Frog Woman …
gives birth under an ancient tree … mushrooms speak of civilizations dancing out of cow dung, wearing antlers carving the sky in fire box dreams. A culture of men, weapons, and war, they fight for something freely given by the earth.
Frog Woman gives a laugh, jumps over nodding planets circling the bowed shoulders of the Priestesses feeding the hearth. First it bakes bread, then it fires pots, and last it smelts steel into these weapons that will destroy all she made.
“Few will remember how we polished black mirrors, holding this future. When grain can be stored and carried, and weapons made of steel, then war will begin for tireless millennia.”
She imagines a future where man worships a shiny cart made from metal, running over smooth stone roads. Frog Woman laughs till the sun hurts and the star sisters fall out of her mouth — the Snake Bird Goddess and Cow Goddess. The first presides over birth and death, while the latter is creatrix of all art, writings and dreams. They know the superstition of sacrifice for the fertility and health of plants and community, first animal, then man, must devolve into war. All war comes from sacrifice. All sacrifice comes from the knowledge that birth must be delivered from death.
The age of agriculture can only rule for so long. And shadow times to come will neither honor nor remember the millennia to tame and name the plants, learn their properties, and develop healthy, resistant seed. With tears of fresh spring rain, the three sisters remember wild wheat harvested on golden-boughed afternoons. In just a few weeks time, a family has food ready for a year. Joyfully, they turned away from the hunt, and made sickle and scythe to replace their spears. They fashioned obsidian into larger creations — mirrors, art and deadly knives used only for the intricate cutting of cloth and hides. As spear and arrow heads were abandoned, animals became partners in tilling the soil.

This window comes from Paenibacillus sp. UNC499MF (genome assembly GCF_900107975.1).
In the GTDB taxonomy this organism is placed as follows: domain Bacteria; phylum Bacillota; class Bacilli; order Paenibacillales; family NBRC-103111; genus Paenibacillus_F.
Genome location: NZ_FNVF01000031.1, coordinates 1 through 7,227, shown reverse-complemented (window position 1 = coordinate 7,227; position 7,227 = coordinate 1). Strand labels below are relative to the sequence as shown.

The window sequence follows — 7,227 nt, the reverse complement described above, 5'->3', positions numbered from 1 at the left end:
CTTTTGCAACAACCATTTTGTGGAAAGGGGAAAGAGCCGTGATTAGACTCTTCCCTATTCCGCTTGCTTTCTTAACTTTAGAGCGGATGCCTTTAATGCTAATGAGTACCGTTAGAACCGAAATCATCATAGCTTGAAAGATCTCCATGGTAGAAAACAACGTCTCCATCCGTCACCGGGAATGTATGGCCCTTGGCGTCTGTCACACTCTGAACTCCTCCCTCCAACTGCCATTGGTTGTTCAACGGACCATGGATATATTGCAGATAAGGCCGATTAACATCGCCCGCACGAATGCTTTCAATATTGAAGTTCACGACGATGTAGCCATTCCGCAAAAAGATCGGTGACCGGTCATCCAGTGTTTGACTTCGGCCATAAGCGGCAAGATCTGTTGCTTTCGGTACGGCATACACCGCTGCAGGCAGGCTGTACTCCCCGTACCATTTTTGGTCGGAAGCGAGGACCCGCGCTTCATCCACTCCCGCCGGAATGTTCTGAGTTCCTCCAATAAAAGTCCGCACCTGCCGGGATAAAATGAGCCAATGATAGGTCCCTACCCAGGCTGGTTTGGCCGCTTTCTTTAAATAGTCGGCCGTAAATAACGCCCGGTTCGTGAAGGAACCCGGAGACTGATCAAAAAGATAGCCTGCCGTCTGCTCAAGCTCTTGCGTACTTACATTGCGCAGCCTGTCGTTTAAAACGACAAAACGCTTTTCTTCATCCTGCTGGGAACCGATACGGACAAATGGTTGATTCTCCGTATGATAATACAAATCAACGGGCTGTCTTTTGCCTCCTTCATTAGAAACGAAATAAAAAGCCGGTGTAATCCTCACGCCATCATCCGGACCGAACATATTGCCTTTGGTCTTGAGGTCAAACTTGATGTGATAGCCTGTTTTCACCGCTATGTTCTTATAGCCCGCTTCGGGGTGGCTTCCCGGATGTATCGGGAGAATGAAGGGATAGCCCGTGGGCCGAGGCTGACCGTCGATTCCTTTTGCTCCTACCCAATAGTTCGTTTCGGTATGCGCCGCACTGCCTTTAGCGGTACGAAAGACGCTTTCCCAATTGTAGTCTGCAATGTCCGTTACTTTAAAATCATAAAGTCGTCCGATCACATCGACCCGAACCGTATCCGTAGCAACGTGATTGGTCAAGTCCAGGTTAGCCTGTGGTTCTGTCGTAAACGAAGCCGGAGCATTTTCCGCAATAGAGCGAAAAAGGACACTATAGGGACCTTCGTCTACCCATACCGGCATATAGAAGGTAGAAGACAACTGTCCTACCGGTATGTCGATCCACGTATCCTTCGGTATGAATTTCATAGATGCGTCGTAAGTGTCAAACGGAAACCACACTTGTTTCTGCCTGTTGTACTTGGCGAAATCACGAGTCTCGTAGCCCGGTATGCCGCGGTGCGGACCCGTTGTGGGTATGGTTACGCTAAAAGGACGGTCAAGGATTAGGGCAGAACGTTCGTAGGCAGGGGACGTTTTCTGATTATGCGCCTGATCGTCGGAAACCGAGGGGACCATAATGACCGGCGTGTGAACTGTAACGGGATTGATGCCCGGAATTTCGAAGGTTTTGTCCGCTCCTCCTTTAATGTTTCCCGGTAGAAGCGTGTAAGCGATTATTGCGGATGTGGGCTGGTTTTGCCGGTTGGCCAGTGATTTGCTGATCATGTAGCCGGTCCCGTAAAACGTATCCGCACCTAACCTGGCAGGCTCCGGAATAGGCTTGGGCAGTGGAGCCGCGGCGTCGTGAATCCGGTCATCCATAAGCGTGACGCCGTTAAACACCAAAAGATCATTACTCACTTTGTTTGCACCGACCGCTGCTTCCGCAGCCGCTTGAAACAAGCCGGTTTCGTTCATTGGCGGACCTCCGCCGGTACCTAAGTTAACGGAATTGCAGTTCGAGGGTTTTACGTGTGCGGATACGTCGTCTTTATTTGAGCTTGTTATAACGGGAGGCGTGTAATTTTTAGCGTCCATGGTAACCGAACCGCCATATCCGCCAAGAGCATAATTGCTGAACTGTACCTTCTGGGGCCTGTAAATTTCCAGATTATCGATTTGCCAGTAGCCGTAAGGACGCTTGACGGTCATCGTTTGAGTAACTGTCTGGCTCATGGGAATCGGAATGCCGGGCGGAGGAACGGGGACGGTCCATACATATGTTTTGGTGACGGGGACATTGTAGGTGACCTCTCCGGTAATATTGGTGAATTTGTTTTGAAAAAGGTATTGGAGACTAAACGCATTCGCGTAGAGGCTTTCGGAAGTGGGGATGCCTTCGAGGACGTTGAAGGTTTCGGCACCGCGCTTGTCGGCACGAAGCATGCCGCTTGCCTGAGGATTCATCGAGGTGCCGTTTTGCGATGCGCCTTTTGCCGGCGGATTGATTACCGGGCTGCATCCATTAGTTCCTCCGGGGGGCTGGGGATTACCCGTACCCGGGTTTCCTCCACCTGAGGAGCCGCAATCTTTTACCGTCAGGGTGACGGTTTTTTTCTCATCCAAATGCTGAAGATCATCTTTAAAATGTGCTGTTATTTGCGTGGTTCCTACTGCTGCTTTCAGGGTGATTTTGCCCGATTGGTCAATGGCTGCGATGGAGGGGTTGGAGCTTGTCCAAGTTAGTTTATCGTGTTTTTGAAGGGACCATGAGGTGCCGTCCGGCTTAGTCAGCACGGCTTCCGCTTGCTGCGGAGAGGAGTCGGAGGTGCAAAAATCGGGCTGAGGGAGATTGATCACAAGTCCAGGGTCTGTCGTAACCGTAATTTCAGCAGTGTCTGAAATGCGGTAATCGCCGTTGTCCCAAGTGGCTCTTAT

Gone are the great herds that roamed everywhere, replaced by soil emerging rich and black as winter’s night from beneath melting eons of ice. Cow Goddess points to the first mushroom nipples, poking up their heads in May celebration. It’s a laughing journey different than winter’s soma dance divine with the cannibal vultures, carrying dancers off to commune with dead ancestors. Spring dance has no serious purpose … just to dance … and mixes well with liquid inebriates made from bearded barley. The earth, their oldest living ancestor, will speak. They will listen and tell their children in song and dance, what was spoken from beneath their tireless pounding feet.
Frog Woman takes no credit giving birth to all of this, and jumps over a crescent moon.
“They will forget,” her sister Snake Bird Goddess says with a shrug. “They will not see us on the other side, ruled by weapons and war.”
“Still, we give them everything,” Frog Woman declares.
“I’ll give them dreams and word pictures to find us again, to sing their way home,” Cow Goddess sings.
“Yes you will … They may not remember our names,” Frog Woman sings, “ but they will know us … like a small seed caught between their rows of beautiful, even white teeth.
“The First Seed. The World Seed. Let it be sown,” Frog Woman sings, as the three Sister Goddesses exhaled as one.
[Gary Aker lives in Portland, Or, where he pursues dance and photography in addition to his usual andunusual writing duties. He has been writing and publishing all manner of work for over 35 years. He has two sequential crime novels published as e-Books on Amazon and most other platforms,Delusion and North of Likely … He is an avid baseball fan — the game with no clock — and his great uncle is in the Hall of Fame.]